Here is your occasional reminder that doing the long-tailed cast on over two needles is fine! Not mandatory, not forbidden, but fine.
The trick is knowing why you would want to do it and only doing it when it’s appropriate.
Casting on over two needles does not make your caston stretchier or looser. To do that either pick a cast on that has more stretch (you can google ‘stretchy cast on’ and experiment with different options to see what you like best), or leave more space between the stitches of your long-tailed cast on.
But casting on over two needles does make the loops of yarn that make up your first row of stitches bigger. And if you’re a loose knitter (me!) but a tight caster-oner (also me!) then sometimes the loops of yarn from your cast on can be smaller than the loops of yarn you usually make while knitting, which can make your first row all bunchy. And casting on over two needles does fix that.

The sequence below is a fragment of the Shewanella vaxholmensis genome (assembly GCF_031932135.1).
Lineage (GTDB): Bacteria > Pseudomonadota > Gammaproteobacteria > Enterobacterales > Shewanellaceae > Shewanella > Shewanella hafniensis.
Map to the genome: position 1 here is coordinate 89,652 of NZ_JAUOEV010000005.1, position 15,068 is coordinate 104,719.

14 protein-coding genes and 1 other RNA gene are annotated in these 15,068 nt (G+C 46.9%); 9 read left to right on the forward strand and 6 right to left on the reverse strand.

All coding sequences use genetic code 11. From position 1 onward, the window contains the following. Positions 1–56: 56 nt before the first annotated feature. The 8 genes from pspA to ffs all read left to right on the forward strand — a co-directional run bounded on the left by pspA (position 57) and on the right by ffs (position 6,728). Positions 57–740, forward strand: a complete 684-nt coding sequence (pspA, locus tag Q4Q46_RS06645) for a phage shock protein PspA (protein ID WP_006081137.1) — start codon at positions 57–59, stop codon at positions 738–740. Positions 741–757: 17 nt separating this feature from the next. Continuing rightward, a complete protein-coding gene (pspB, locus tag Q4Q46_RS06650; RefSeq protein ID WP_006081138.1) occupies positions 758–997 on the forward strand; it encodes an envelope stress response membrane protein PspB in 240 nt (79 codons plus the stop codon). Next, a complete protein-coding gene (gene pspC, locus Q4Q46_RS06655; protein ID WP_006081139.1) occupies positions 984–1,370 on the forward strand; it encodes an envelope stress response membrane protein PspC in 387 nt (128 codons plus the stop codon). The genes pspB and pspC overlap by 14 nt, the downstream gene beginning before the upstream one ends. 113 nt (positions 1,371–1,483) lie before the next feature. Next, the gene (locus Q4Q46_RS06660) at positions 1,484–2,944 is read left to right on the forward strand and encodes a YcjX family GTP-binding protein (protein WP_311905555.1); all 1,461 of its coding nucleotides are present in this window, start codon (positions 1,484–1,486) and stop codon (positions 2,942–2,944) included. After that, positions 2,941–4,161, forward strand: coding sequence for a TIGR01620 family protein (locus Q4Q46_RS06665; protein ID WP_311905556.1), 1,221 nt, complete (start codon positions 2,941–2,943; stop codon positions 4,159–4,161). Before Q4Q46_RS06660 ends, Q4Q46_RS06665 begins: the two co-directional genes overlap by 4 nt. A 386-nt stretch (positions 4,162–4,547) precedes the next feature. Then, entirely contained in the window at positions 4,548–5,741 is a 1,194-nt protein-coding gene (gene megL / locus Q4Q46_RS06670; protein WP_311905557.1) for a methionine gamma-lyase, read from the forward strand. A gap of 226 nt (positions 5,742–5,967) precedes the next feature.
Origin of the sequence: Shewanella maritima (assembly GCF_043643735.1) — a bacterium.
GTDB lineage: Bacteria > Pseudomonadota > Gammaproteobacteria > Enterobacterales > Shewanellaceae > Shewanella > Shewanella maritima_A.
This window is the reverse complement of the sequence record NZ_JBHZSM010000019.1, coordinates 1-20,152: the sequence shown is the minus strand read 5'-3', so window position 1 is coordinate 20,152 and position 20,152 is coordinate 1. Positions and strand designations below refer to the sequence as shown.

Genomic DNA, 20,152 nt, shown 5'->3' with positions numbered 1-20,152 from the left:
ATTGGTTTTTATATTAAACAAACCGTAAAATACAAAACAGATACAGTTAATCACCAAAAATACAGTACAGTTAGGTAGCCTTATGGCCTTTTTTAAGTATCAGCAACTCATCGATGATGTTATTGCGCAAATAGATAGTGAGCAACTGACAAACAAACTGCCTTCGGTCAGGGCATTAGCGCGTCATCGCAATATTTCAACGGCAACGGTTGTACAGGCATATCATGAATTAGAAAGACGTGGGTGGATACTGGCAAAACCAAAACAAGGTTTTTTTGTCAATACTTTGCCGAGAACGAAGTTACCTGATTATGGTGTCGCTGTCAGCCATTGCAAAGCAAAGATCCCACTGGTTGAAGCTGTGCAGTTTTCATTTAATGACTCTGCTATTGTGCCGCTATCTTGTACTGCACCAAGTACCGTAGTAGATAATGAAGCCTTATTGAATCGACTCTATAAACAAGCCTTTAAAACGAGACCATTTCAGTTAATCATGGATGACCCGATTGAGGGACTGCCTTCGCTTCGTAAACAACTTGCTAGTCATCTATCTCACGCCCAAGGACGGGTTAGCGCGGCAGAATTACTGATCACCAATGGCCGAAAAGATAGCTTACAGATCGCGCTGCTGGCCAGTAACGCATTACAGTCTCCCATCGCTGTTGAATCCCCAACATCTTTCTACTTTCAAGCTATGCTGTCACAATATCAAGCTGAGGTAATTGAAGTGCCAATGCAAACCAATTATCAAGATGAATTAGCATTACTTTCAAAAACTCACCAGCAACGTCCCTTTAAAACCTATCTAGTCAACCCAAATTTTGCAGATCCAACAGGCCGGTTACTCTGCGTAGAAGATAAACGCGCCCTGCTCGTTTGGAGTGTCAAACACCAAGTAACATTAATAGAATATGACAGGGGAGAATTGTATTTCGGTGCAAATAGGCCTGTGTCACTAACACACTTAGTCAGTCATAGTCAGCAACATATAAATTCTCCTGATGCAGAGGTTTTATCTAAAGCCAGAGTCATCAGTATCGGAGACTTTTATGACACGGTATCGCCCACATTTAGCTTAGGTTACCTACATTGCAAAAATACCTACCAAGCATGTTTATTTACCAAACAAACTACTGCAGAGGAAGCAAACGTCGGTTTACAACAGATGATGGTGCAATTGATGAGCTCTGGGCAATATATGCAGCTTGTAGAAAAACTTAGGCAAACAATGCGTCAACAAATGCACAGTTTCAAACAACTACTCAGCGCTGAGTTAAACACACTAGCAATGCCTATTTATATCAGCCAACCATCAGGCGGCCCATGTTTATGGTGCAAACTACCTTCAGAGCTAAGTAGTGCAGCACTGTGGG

So I do it! And it’s great! Because I know what it accomplishes (making my first row of stitches the same size as the rest of my stitches), and I am using it intentionally.
If you don’t believe me, do an experiment. Grab two different colored yarns, tie them together, and put one color on your index finger and one on your thumb as you work the long-tailed cast on. (Some day, when I have free time and the requisite amount of motivation, I will do this and take pictures and explain it all. But today is not that day.) You’ll see exactly what’s happening and all of a sudden it will make it make So Much More Sense (and then you can explain it to anyone who lectures if they see you casting on this way).